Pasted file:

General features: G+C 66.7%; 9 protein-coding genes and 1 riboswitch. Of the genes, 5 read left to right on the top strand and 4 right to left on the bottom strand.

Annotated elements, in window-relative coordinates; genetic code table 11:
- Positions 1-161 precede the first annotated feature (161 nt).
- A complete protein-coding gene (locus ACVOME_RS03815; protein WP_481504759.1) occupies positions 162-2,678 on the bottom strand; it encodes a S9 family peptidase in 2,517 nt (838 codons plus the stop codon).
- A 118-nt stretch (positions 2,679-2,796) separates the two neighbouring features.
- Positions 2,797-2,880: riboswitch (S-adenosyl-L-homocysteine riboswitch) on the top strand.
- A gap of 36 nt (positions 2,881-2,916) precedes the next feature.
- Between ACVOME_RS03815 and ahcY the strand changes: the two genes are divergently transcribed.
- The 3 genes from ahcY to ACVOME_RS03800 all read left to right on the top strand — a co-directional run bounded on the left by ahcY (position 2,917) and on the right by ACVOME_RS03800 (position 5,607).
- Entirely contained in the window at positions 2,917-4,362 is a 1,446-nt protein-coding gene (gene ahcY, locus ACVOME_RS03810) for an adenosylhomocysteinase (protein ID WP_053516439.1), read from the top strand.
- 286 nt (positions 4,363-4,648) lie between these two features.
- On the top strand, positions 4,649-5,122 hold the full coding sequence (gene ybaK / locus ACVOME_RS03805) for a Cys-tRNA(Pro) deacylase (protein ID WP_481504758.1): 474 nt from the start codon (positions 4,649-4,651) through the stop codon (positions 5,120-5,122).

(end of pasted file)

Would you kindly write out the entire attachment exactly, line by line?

General features: G+C 66.7%; 9 protein-coding genes and 1 riboswitch. Of the genes, 5 read left to right on the top strand and 4 right to left on the bottom strand.

Annotated elements, in window-relative coordinates; genetic code table 11:
- Positions 1-161 precede the first annotated feature (161 nt).
- A complete protein-coding gene (locus ACVOME_RS03815; protein WP_481504759.1) occupies positions 162-2,678 on the bottom strand; it encodes a S9 family peptidase in 2,517 nt (838 codons plus the stop codon).
- A 118-nt stretch (positions 2,679-2,796) separates the two neighbouring features.
- Positions 2,797-2,880: riboswitch (S-adenosyl-L-homocysteine riboswitch) on the top strand.
- A gap of 36 nt (positions 2,881-2,916) precedes the next feature.
- Between ACVOME_RS03815 and ahcY the strand changes: the two genes are divergently transcribed.
- The 3 genes from ahcY to ACVOME_RS03800 all read left to right on the top strand — a co-directional run bounded on the left by ahcY (position 2,917) and on the right by ACVOME_RS03800 (position 5,607).
- Entirely contained in the window at positions 2,917-4,362 is a 1,446-nt protein-coding gene (gene ahcY, locus ACVOME_RS03810) for an adenosylhomocysteinase (protein ID WP_053516439.1), read from the top strand.
- 286 nt (positions 4,363-4,648) lie between these two features.
- On the top strand, positions 4,649-5,122 hold the full coding sequence (gene ybaK / locus ACVOME_RS03805) for a Cys-tRNA(Pro) deacylase (protein ID WP_481504758.1): 474 nt from the start codon (positions 4,649-4,651) through the stop codon (positions 5,120-5,122).